• | 10:30 am

The future of live performance is already here

Orchestras at the Juilliard School’s Tianjin, China, and New York City campuses played a perfectly synchronized concert together—while 7,000 miles apart.

The future of live performance is already here
[Source photo: The Juilliard School]

The piano went first. Two notes in C, one octave apart, played over and over and over again, like the trusty beat of a metronome. Then came the violins, and the flutes, and the trumpets, and, slowly, almost imperceptibly, the music crescendoed from the lips and fingers of 40 musicians playing in unison.

Except it wasn’t one piano, it was two pianos—and two sets of string instruments, and two sets of brass and wind instruments—one located in New York City, and the other in Tianjin, China.

[Photo: The Juilliard School]

The artists came together in February for what may well have been the world’s first synchronized live orchestral performance. Spanning two locations on two continents (at the Peter Jay Sharp Theater on the Juilliard School’s iconic Manhattan campus, and at its counterpart in China, which opened in 2020), the musicians performed the same musical piece simultaneously, and without a conductor.

The performance was broadcast on a screen right behind the performers at the Sharp Theater. From there, the concert was recorded and streamed live for the rest of the world to tune in. The musicians were separated by almost 7,000 miles, yet the music came together flawlessly.

In large part, that’s due to the selected musical piece: “In C,” composed in 1964 by the American composer Terry Riley. Classical music aficionados may hear a resemblance to Maurice Ravel’s iconic “Boléro.” That’s because like “Boléro,” “In C” is repetitive with a vengeance. (The note “C” acts as a backbone to the piece). But it is precisely for its rigid structure that “In C” was chosen for this experiment.

“Throughout . . . it just plays this note C like a ticker, and then around that is all this improv and these blooming melodic flowers and all the instruments,” says David Serkin Ludwig, a composer with a brilliantly fitting last name who’s also the dean and director of Juilliard’s music division. “That built-in repeated note on the piano facilitates the coordination over the distance.”

And while this isn’t the first time an orchestra has performed without a conductor, the fact that this piece can be performed without one is part of the charm: “Everyone is making their own choices in the piece and finding ways to work together,” Ludwig says.

And so, it started with the pianos—two Disklavier Yamahas known for a self-playing kind of technology that makes it look like the keyboards have fallen under the spell of the Phantom of the Opera—synced up so they could play the exact same note at the exact same tempo, like “a firm handshake” between the two campuses, Ludwig explains.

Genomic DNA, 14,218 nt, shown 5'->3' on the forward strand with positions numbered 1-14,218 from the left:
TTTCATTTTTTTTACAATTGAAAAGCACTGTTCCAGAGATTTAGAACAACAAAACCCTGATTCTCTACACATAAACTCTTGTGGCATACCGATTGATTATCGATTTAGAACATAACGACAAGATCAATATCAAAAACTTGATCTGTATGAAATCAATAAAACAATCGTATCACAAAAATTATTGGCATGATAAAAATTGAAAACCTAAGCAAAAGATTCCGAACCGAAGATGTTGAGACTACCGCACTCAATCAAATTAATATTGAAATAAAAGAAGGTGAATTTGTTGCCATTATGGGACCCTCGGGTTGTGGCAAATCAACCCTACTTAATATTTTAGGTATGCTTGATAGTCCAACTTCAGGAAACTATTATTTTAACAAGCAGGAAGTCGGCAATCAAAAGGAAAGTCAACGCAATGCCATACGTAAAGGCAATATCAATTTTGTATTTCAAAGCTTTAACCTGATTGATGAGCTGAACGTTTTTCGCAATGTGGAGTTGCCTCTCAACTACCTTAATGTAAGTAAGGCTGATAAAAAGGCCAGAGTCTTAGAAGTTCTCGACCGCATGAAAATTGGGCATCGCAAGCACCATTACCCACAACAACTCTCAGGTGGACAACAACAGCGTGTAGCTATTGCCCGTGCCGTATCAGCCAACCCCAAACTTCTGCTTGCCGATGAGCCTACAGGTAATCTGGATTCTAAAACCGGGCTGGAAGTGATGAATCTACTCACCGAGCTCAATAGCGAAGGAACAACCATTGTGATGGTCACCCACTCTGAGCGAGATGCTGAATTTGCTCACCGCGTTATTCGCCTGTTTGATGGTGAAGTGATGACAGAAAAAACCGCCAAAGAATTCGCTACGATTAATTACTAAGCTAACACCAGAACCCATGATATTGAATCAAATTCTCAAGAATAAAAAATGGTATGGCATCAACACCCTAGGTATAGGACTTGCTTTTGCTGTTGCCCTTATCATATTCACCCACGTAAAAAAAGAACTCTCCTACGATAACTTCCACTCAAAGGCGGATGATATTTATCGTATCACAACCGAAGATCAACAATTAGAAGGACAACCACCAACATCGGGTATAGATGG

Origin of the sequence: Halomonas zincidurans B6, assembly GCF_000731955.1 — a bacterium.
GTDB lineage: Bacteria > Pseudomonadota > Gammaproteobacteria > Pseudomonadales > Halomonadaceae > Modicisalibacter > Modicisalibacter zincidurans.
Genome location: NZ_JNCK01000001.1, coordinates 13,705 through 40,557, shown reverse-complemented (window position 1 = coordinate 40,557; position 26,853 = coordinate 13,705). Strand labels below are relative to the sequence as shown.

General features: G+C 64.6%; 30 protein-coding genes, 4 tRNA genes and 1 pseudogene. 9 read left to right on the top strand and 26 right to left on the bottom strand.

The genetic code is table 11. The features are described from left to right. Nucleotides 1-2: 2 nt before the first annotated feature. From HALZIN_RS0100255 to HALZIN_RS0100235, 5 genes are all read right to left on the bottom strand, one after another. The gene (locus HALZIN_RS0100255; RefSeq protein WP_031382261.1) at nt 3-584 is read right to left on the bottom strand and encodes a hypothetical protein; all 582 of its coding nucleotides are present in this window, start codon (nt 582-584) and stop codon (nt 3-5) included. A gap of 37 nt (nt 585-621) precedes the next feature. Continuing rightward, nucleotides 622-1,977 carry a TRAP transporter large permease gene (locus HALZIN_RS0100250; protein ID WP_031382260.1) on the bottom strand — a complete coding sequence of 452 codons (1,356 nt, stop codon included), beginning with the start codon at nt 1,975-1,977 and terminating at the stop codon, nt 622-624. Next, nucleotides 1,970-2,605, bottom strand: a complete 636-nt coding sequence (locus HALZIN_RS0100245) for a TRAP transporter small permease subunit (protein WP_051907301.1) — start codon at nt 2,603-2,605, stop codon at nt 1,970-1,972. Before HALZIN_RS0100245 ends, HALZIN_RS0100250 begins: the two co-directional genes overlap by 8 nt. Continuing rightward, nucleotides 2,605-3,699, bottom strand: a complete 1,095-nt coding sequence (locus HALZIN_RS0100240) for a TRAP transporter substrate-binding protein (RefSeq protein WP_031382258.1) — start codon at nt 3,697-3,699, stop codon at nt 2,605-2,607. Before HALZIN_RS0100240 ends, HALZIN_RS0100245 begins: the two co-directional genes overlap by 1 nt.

[Photo: The Juilliard School]

Except syncing melodies across two locations, let alone two continents, yields inevitable delays. So to ensure that both sides aligned, the feed from Tianjin was delayed by about 30 seconds and mixed in live, on stage, by a member of the Juilliard’s Center for Innovation in the Arts—like a classical music DJ of sorts. To further enhance the seamless blend of sounds, the team placed an array of strategically located speakers right next to the musicians on the New York stage.

[Photo: The Juilliard School]

And for an extra dose of entertainment, they partnered with five students from Juilliard’s dance division, who choreographed individual dance movements that were superimposed live on the back screen, in tune with the melody.

I was unable to attend the performance, so I can’t vouch for the in-person experience, but I wanted to test how seamless the sound was from home. I listened to the performance with my eyes closed for a bit, and all I could hear was one perfectly tuned orchestra. No dissonance, no blips. So, could the same auditory bliss have been achieved if the musicians had played a more fluid piece that is less mathematical and more likely to be subject to personal interpretation, like, say, a Brahms or a Tchaikovsky? Or if two singers had performed a live duet from two different locations?

Ludwig says it would be challenging with current technology, but as bandwidth increases, he expects the latency time, or the amount of time it would take for the signal to travel from one point to another, could decrease to about 10 milliseconds, which could make the idea more viable. For now, he is dreaming of a version of “In C” where people from around the world could tune in and play their instruments. “Ultimately the piece is about building community,” he says. “And that’s what we’re here for.”

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